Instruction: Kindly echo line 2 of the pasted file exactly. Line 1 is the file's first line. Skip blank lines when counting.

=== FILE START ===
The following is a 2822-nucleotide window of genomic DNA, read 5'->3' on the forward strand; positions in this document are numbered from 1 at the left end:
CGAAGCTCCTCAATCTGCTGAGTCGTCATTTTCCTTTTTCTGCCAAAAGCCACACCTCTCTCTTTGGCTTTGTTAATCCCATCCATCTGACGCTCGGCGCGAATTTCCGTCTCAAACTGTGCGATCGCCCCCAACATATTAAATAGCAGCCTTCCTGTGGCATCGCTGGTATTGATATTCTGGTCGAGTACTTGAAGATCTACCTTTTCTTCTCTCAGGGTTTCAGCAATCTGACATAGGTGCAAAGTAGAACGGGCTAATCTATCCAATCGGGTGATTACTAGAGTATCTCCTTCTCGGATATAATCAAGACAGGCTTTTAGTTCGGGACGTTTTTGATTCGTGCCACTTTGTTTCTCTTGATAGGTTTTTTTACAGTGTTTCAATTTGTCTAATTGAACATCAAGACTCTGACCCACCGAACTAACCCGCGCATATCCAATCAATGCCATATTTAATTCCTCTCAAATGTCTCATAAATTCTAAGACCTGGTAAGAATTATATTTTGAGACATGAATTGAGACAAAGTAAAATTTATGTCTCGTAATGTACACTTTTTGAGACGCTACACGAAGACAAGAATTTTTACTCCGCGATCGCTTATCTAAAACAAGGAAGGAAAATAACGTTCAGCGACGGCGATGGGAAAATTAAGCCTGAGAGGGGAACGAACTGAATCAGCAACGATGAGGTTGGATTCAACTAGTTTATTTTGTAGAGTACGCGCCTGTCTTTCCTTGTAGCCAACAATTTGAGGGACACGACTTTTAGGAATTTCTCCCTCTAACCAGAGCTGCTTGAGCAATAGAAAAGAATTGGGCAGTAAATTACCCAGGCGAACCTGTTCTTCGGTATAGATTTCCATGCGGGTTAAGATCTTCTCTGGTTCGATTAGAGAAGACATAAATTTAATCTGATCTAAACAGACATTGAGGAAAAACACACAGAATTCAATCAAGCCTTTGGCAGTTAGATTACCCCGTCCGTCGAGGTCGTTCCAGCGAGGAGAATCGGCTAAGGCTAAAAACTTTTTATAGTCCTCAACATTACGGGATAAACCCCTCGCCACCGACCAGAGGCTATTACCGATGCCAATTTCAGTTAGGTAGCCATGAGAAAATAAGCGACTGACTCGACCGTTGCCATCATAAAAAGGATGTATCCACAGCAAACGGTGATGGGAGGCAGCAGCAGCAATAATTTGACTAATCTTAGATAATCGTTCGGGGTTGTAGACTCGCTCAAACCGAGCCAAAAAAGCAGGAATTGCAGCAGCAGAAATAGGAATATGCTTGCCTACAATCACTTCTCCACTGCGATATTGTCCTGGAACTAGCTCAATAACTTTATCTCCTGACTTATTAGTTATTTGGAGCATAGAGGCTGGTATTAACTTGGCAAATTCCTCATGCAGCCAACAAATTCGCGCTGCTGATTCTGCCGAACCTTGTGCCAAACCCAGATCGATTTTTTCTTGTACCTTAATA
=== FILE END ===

CGAAGCTCCTCAATCTGCTGAGTCGTCATTTTCCTTTTTCTGCCAAAAGCCACACCTCTCTCTTTGGCTTTGTTAATCCCATCCATCTGACGCTCGGCGCGAATTTCCGTCTCAAACTGTGCGATCGCCCCCAACATATTAAATAGCAGCCTTCCTGTGGCATCGCTGGTATTGATATTCTGGTCGAGTACTTGAAGATCTACCTTTTCTTCTCTCAGGGTTTCAGCAATCTGACATAGGTGCAAAGTAGAACGGGCTAATCTATCCAATCGGGTGATTACTAGAGTATCTCCTTCTCGGATATAATCAAGACAGGCTTTTAGTTCGGGACGTTTTTGATTCGTGCCACTTTGTTTCTCTTGATAGGTTTTTTTACAGTGTTTCAATTTGTCTAATTGAACATCAAGACTCTGACCCACCGAACTAACCCGCGCATATCCAATCAATGCCATATTTAATTCCTCTCAAATGTCTCATAAATTCTAAGACCTGGTAAGAATTATATTTTGAGACATGAATTGAGACAAAGTAAAATTTATGTCTCGTAATGTACACTTTTTGAGACGCTACACGAAGACAAGAATTTTTACTCCGCGATCGCTTATCTAAAACAAGGAAGGAAAATAACGTTCAGCGACGGCGATGGGAAAATTAAGCCTGAGAGGGGAACGAACTGAATCAGCAACGATGAGGTTGGATTCAACTAGTTTATTTTGTAGAGTACGCGCCTGTCTTTCCTTGTAGCCAACAATTTGAGGGACACGACTTTTAGGAATTTCTCCCTCTAACCAGAGCTGCTTGAGCAATAGAAAAGAATTGGGCAGTAAATTACCCAGGCGAACCTGTTCTTCGGTATAGATTTCCATGCGGGTTAAGATCTTCTCTGGTTCGATTAGAGAAGACATAAATTTAATCTGATCTAAACAGACATTGAGGAAAAACACACAGAATTCAATCAAGCCTTTGGCAGTTAGATTACCCCGTCCGTCGAGGTCGTTCCAGCGAGGAGAATCGGCTAAGGCTAAAAACTTTTTATAGTCCTCAACATTACGGGATAAACCCCTCGCCACCGACCAGAGGCTATTACCGATGCCAATTTCAGTTAGGTAGCCATGAGAAAATAAGCGACTGACTCGACCGTTGCCATCATAAAAAGGATGTATCCACAGCAAACGGTGATGGGAGGCAGCAGCAGCAATAATTTGACTAATCTTAGATAATCGTTCGGGGTTGTAGACTCGCTCAAACCGAGCCAAAAAAGCAGGAATTGCAGCAGCAGAAATAGGAATATGCTTGCCTACAATCACTTCTCCACTGCGATATTGTCCTGGAACTAGCTCAATAACTTTATCTCCTGACTTATTAGTTATTTGGAGCATAGAGGCTGGTATTAACTTGGCAAATTCCTCATGCAGCCAACAAATTCGCGCTGCTGATTCTGCCGAACCTTGTGCCAAACCCAGATCGATTTTTTCTTGTACCTTAATA